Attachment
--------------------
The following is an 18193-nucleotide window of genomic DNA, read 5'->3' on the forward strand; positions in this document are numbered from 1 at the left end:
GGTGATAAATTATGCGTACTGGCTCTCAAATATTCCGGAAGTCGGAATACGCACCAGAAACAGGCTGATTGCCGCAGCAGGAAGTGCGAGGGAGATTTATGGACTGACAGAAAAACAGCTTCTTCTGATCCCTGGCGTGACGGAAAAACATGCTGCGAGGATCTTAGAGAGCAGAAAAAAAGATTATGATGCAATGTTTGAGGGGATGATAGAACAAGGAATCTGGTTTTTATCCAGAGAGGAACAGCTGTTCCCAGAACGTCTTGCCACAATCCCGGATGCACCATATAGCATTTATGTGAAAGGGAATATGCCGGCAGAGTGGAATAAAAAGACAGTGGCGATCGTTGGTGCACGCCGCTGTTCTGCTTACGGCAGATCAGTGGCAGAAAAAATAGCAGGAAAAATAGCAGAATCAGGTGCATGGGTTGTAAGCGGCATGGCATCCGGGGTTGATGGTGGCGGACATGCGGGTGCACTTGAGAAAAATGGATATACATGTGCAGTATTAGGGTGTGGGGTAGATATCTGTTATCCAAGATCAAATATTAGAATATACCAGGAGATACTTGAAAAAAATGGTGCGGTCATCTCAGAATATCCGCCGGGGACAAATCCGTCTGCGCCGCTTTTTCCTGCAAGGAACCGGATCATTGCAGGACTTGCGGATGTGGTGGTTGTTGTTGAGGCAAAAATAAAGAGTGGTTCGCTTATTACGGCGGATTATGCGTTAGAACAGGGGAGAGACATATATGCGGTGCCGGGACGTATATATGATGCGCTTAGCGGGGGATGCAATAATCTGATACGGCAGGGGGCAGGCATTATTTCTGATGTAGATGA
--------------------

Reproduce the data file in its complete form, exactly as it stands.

The following is an 18193-nucleotide window of genomic DNA, read 5'->3' on the forward strand; positions in this document are numbered from 1 at the left end:
GGTGATAAATTATGCGTACTGGCTCTCAAATATTCCGGAAGTCGGAATACGCACCAGAAACAGGCTGATTGCCGCAGCAGGAAGTGCGAGGGAGATTTATGGACTGACAGAAAAACAGCTTCTTCTGATCCCTGGCGTGACGGAAAAACATGCTGCGAGGATCTTAGAGAGCAGAAAAAAAGATTATGATGCAATGTTTGAGGGGATGATAGAACAAGGAATCTGGTTTTTATCCAGAGAGGAACAGCTGTTCCCAGAACGTCTTGCCACAATCCCGGATGCACCATATAGCATTTATGTGAAAGGGAATATGCCGGCAGAGTGGAATAAAAAGACAGTGGCGATCGTTGGTGCACGCCGCTGTTCTGCTTACGGCAGATCAGTGGCAGAAAAAATAGCAGGAAAAATAGCAGAATCAGGTGCATGGGTTGTAAGCGGCATGGCATCCGGGGTTGATGGTGGCGGACATGCGGGTGCACTTGAGAAAAATGGATATACATGTGCAGTATTAGGGTGTGGGGTAGATATCTGTTATCCAAGATCAAATATTAGAATATACCAGGAGATACTTGAAAAAAATGGTGCGGTCATCTCAGAATATCCGCCGGGGACAAATCCGTCTGCGCCGCTTTTTCCTGCAAGGAACCGGATCATTGCAGGACTTGCGGATGTGGTGGTTGTTGTTGAGGCAAAAATAAAGAGTGGTTCGCTTATTACGGCGGATTATGCGTTAGAACAGGGGAGAGACATATATGCGGTGCCGGGACGTATATATGATGCGCTTAGCGGGGGATGCAATAATCTGATACGGCAGGGGGCAGGCATTATTTCTGATGTAGATGA